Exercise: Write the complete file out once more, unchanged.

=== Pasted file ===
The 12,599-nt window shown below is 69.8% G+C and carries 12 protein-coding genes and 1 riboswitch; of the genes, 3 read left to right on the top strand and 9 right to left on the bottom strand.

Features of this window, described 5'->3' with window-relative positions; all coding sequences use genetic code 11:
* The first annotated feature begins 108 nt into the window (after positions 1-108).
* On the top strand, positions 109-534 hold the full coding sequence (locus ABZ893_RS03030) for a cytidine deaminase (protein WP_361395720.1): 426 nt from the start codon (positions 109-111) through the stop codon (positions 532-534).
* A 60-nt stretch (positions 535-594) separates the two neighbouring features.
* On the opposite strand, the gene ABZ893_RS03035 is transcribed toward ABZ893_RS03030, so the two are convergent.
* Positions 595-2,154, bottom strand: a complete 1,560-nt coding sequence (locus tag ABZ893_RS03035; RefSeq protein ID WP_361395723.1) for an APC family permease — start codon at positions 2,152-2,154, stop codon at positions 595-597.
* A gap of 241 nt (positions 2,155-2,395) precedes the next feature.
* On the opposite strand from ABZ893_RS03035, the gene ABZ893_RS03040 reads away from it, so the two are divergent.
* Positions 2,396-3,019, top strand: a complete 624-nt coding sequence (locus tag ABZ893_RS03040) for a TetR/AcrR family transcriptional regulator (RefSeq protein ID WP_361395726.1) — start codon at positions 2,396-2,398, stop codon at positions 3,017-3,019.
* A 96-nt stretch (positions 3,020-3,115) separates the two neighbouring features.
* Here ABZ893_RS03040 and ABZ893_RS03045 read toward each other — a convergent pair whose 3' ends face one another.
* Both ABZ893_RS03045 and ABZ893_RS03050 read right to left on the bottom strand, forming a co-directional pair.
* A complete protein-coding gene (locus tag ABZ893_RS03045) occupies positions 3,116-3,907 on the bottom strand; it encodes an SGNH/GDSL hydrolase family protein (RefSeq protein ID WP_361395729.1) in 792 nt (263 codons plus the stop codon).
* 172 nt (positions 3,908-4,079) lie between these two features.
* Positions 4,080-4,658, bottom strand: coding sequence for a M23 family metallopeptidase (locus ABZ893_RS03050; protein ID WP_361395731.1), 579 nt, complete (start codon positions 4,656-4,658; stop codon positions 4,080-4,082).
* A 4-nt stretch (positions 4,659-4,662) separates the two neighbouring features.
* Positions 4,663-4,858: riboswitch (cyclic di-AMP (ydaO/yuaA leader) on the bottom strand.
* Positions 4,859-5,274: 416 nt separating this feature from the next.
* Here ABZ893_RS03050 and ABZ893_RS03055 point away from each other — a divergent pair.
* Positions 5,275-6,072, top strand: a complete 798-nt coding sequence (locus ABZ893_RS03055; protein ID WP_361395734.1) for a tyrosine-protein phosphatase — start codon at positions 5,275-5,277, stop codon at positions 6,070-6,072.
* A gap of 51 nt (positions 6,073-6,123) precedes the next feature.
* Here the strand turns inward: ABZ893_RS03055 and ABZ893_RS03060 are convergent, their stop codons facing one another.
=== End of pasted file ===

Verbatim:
The 12,599-nt window shown below is 69.8% G+C and carries 12 protein-coding genes and 1 riboswitch; of the genes, 3 read left to right on the top strand and 9 right to left on the bottom strand.

Features of this window, described 5'->3' with window-relative positions; all coding sequences use genetic code 11:
* The first annotated feature begins 108 nt into the window (after positions 1-108).
* On the top strand, positions 109-534 hold the full coding sequence (locus ABZ893_RS03030) for a cytidine deaminase (protein WP_361395720.1): 426 nt from the start codon (positions 109-111) through the stop codon (positions 532-534).
* A 60-nt stretch (positions 535-594) separates the two neighbouring features.
* On the opposite strand, the gene ABZ893_RS03035 is transcribed toward ABZ893_RS03030, so the two are convergent.
* Positions 595-2,154, bottom strand: a complete 1,560-nt coding sequence (locus tag ABZ893_RS03035; RefSeq protein ID WP_361395723.1) for an APC family permease — start codon at positions 2,152-2,154, stop codon at positions 595-597.
* A gap of 241 nt (positions 2,155-2,395) precedes the next feature.
* On the opposite strand from ABZ893_RS03035, the gene ABZ893_RS03040 reads away from it, so the two are divergent.
* Positions 2,396-3,019, top strand: a complete 624-nt coding sequence (locus tag ABZ893_RS03040) for a TetR/AcrR family transcriptional regulator (RefSeq protein ID WP_361395726.1) — start codon at positions 2,396-2,398, stop codon at positions 3,017-3,019.
* A 96-nt stretch (positions 3,020-3,115) separates the two neighbouring features.
* Here ABZ893_RS03040 and ABZ893_RS03045 read toward each other — a convergent pair whose 3' ends face one another.
* Both ABZ893_RS03045 and ABZ893_RS03050 read right to left on the bottom strand, forming a co-directional pair.
* A complete protein-coding gene (locus tag ABZ893_RS03045) occupies positions 3,116-3,907 on the bottom strand; it encodes an SGNH/GDSL hydrolase family protein (RefSeq protein ID WP_361395729.1) in 792 nt (263 codons plus the stop codon).
* 172 nt (positions 3,908-4,079) lie between these two features.
* Positions 4,080-4,658, bottom strand: coding sequence for a M23 family metallopeptidase (locus ABZ893_RS03050; protein ID WP_361395731.1), 579 nt, complete (start codon positions 4,656-4,658; stop codon positions 4,080-4,082).
* A 4-nt stretch (positions 4,659-4,662) separates the two neighbouring features.
* Positions 4,663-4,858: riboswitch (cyclic di-AMP (ydaO/yuaA leader) on the bottom strand.
* Positions 4,859-5,274: 416 nt separating this feature from the next.
* Here ABZ893_RS03050 and ABZ893_RS03055 point away from each other — a divergent pair.
* Positions 5,275-6,072, top strand: a complete 798-nt coding sequence (locus ABZ893_RS03055; protein ID WP_361395734.1) for a tyrosine-protein phosphatase — start codon at positions 5,275-5,277, stop codon at positions 6,070-6,072.
* A gap of 51 nt (positions 6,073-6,123) precedes the next feature.
* Here the strand turns inward: ABZ893_RS03055 and ABZ893_RS03060 are convergent, their stop codons facing one another.